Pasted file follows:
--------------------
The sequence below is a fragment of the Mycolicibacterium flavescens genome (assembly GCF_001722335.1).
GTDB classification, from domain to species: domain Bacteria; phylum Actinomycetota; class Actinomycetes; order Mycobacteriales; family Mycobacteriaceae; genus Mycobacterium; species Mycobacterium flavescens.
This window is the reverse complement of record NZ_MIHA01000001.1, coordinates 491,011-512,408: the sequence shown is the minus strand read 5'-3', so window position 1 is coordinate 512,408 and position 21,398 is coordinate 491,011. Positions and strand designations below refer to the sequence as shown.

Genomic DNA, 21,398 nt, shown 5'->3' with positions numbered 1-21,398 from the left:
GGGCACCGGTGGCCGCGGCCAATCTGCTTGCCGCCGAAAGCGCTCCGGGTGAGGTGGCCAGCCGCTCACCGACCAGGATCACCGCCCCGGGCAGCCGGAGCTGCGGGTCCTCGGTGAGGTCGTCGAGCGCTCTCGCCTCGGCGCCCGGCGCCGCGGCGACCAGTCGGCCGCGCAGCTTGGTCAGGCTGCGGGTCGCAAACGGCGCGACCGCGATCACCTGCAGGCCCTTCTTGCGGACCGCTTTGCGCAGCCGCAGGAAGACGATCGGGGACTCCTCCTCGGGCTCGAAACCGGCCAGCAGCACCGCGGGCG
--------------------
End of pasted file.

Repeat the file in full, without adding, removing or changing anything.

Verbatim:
The sequence below is a fragment of the Mycolicibacterium flavescens genome (assembly GCF_001722335.1).
GTDB classification, from domain to species: domain Bacteria; phylum Actinomycetota; class Actinomycetes; order Mycobacteriales; family Mycobacteriaceae; genus Mycobacterium; species Mycobacterium flavescens.
This window is the reverse complement of record NZ_MIHA01000001.1, coordinates 491,011-512,408: the sequence shown is the minus strand read 5'-3', so window position 1 is coordinate 512,408 and position 21,398 is coordinate 491,011. Positions and strand designations below refer to the sequence as shown.

Genomic DNA, 21,398 nt, shown 5'->3' with positions numbered 1-21,398 from the left:
GGGCACCGGTGGCCGCGGCCAATCTGCTTGCCGCCGAAAGCGCTCCGGGTGAGGTGGCCAGCCGCTCACCGACCAGGATCACCGCCCCGGGCAGCCGGAGCTGCGGGTCCTCGGTGAGGTCGTCGAGCGCTCTCGCCTCGGCGCCCGGCGCCGCGGCGACCAGTCGGCCGCGCAGCTTGGTCAGGCTGCGGGTCGCAAACGGCGCGACCGCGATCACCTGCAGGCCCTTCTTGCGGACCGCTTTGCGCAGCCGCAGGAAGACGATCGGGGACTCCTCCTCGGGCTCGAAACCGGCCAGCAGCACCGCGGGCG